Court Addresses “Catalyst” Requirement under Mt. Laurel Doctrine and Rejects Township’s “All or Nothing” Approach to Builder’s Remedy in Cranford Development Associates LLC v. Township Of Cranford
In this recent affordable housing decision, the Appellate Division upheld a Union County trial court’s final order granting a builder’s remedy to plaintiff Cranford Development Associates, LLC (the “developer”) for the construction of a 360-unit residential development in Cranford. The court made several noteworthy points, the most significant of which relates to the requirement that the developer be the “catalyst” for change.
First, the appellate court agreed that the plaintiff developer satisfied the requirement to negotiate in good faith before filing the lawsuit. The court found that the underlying record made clear that the Township had no interest in negotiating with the developer, and there is no administrative exhaustion requirement in Mount Laurel litigation.
Second, and significantly, the appellate court concluded that the Township’s “catalyst” argument must fail because the Township did not bring itself into compliance before or during the litigation. Instead, the Township finally complied with a court order and adopted a revised zoning ordinance at the end of the litigation. The court held that a Mount Laurel plaintiff which has won the underlying exclusionary zoning lawsuit is not also required to prove that it was a “catalyst” for change in order to qualify for a builder’s remedy.
Third, the appellate court found no abuse of the trial court’s discretion in appointing a special hearing examiner to oversee final site plan approval, as the court’s authority to appoint Special Masters in Mount Laurel cases is well established, and in this case, the underlying record reflected no objection to the court’s order appointing the hearing examiner. Similarly, the court found that the Township’s arguments concerning the adequacy of the hearing notice and the location of the hearings were appropriately addressed by the hearing examiner and trial judge and, therefore, lacked sufficient merit to warrant further discussion.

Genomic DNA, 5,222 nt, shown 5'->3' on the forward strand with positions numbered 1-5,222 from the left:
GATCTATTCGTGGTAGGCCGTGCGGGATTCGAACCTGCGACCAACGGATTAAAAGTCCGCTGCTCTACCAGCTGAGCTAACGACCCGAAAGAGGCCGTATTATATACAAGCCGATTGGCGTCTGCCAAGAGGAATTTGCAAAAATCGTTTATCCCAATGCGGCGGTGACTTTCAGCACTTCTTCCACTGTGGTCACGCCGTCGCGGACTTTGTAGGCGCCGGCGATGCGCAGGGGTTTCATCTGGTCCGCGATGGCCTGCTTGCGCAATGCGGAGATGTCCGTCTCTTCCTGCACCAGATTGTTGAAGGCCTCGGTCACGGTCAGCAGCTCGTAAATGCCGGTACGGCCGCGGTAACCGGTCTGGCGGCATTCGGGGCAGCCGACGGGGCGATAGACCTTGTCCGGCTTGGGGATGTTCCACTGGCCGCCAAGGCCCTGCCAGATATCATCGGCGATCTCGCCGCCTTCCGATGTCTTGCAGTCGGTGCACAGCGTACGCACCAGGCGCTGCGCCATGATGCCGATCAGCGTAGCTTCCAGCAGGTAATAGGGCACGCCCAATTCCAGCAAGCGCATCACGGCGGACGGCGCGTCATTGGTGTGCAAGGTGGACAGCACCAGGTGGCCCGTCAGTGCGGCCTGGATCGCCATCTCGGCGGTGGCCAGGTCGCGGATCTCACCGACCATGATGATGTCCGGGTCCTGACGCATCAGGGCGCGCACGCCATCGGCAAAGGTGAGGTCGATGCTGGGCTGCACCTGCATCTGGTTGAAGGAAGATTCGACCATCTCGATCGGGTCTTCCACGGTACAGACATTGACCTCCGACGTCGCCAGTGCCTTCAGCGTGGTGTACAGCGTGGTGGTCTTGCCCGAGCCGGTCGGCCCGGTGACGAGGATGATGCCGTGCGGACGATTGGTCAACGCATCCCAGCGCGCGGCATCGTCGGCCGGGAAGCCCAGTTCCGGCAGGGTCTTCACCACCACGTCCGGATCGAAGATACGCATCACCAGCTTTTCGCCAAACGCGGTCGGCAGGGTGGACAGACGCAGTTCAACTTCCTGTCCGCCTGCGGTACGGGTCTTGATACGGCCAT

Fourth, the appellate panel rejected the Township’s argument that the trial court either had to permit the originally sought 419 units as the builder’s remedy or reject the builder’s remedy altogether. The appellate court concluded that such an “all or nothing” approach would encourage repetitive litigation, contrary to the policy expressed in Mount Laurel II that builder’s remedy lawsuits should be streamlined as much as possible so as to produce results (i.e., constructed affordable housing) rather than more litigation.
Prospective affordable housing developers should be empowered to some degree by the court’s careful assessment of the policies and practical considerations necessary to achieve compliance with the spirit and intent of the Mount Laurel mandate.
Melissa Clarke contributed to this article.